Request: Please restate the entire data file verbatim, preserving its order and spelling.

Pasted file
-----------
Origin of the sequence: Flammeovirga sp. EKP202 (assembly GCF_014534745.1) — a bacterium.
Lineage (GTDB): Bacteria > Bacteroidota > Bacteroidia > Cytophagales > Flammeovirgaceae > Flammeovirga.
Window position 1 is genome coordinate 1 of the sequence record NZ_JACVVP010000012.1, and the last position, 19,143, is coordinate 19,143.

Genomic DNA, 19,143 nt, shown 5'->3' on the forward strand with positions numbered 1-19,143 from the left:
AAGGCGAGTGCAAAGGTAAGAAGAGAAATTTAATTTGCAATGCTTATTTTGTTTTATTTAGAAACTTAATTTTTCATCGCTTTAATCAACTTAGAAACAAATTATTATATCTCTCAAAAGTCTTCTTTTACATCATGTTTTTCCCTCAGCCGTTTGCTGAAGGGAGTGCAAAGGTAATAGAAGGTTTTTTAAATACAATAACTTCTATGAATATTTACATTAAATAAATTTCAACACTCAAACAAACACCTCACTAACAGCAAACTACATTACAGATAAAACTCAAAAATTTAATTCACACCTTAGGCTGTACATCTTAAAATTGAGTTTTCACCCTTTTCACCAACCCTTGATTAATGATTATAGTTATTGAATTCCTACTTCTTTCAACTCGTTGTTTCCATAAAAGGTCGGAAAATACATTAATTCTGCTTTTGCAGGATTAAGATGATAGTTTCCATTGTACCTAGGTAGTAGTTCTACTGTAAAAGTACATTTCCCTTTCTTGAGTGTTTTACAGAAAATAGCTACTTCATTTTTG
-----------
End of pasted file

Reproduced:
Origin of the sequence: Flammeovirga sp. EKP202 (assembly GCF_014534745.1) — a bacterium.
Lineage (GTDB): Bacteria > Bacteroidota > Bacteroidia > Cytophagales > Flammeovirgaceae > Flammeovirga.
Window position 1 is genome coordinate 1 of the sequence record NZ_JACVVP010000012.1, and the last position, 19,143, is coordinate 19,143.

Genomic DNA, 19,143 nt, shown 5'->3' on the forward strand with positions numbered 1-19,143 from the left:
AAGGCGAGTGCAAAGGTAAGAAGAGAAATTTAATTTGCAATGCTTATTTTGTTTTATTTAGAAACTTAATTTTTCATCGCTTTAATCAACTTAGAAACAAATTATTATATCTCTCAAAAGTCTTCTTTTACATCATGTTTTTCCCTCAGCCGTTTGCTGAAGGGAGTGCAAAGGTAATAGAAGGTTTTTTAAATACAATAACTTCTATGAATATTTACATTAAATAAATTTCAACACTCAAACAAACACCTCACTAACAGCAAACTACATTACAGATAAAACTCAAAAATTTAATTCACACCTTAGGCTGTACATCTTAAAATTGAGTTTTCACCCTTTTCACCAACCCTTGATTAATGATTATAGTTATTGAATTCCTACTTCTTTCAACTCGTTGTTTCCATAAAAGGTCGGAAAATACATTAATTCTGCTTTTGCAGGATTAAGATGATAGTTTCCATTGTACCTAGGTAGTAGTTCTACTGTAAAAGTACATTTCCCTTTCTTGAGTGTTTTACAGAAAATAGCTACTTCATTTTTG